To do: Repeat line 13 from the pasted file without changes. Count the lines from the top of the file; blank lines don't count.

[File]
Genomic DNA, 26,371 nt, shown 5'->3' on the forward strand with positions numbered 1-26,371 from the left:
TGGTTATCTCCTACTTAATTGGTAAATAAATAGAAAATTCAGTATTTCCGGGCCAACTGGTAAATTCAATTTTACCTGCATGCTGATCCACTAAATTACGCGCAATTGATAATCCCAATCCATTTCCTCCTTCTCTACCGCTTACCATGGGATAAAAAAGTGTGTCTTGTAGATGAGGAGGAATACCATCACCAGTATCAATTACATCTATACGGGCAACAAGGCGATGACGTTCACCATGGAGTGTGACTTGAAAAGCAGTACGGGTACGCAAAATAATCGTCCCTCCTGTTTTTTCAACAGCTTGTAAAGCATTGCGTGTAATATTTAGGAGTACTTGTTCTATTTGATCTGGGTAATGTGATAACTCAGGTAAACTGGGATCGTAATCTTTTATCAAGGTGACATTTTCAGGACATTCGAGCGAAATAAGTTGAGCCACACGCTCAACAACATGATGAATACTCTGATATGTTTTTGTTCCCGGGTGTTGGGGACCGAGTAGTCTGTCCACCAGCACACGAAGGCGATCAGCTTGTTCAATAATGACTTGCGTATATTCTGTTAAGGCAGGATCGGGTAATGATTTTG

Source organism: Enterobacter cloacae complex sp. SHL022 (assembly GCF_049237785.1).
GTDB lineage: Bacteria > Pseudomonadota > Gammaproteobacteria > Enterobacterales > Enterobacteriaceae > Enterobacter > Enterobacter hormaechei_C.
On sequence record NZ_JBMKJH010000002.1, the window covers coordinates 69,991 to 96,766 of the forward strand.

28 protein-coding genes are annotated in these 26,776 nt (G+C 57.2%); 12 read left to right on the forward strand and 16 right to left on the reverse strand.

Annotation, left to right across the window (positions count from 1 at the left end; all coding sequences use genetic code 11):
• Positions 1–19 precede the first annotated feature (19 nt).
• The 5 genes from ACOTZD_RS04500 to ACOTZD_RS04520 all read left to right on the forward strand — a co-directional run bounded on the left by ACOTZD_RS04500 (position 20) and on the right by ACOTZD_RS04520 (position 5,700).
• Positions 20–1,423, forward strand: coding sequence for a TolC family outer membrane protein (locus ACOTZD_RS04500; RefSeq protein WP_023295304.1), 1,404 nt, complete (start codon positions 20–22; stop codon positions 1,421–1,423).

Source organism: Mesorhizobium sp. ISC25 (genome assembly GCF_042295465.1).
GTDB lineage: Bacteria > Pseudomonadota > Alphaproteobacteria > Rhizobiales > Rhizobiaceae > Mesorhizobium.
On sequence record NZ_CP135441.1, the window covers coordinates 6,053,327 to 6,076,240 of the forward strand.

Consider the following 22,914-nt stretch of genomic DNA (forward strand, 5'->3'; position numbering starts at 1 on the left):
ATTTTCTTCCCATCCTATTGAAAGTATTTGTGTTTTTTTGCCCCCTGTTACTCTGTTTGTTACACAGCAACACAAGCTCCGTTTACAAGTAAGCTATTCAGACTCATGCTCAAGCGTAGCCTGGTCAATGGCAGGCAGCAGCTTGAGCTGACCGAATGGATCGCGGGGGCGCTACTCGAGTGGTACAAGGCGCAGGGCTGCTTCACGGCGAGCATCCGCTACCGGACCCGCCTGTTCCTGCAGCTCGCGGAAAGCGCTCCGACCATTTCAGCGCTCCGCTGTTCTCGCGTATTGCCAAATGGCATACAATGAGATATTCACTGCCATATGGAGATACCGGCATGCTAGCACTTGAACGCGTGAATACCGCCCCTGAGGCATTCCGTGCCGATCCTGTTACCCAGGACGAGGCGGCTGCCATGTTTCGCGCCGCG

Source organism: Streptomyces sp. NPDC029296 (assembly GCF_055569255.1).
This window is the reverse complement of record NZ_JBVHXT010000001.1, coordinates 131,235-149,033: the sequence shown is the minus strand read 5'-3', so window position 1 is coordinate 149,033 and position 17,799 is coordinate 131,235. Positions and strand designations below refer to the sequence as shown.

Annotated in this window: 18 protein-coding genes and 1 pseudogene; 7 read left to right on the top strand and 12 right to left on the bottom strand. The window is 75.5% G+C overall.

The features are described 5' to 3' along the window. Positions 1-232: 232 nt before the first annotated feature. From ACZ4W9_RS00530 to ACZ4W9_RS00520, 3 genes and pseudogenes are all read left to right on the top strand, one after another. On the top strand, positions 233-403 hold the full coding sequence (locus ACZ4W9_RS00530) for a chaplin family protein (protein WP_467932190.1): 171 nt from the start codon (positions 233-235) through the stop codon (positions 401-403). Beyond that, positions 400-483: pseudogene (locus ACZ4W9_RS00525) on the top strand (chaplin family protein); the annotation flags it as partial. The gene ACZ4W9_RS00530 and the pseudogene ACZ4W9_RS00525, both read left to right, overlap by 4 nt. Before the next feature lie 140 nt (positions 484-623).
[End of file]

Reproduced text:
On sequence record NZ_CP135441.1, the window covers coordinates 6,053,327 to 6,076,240 of the forward strand.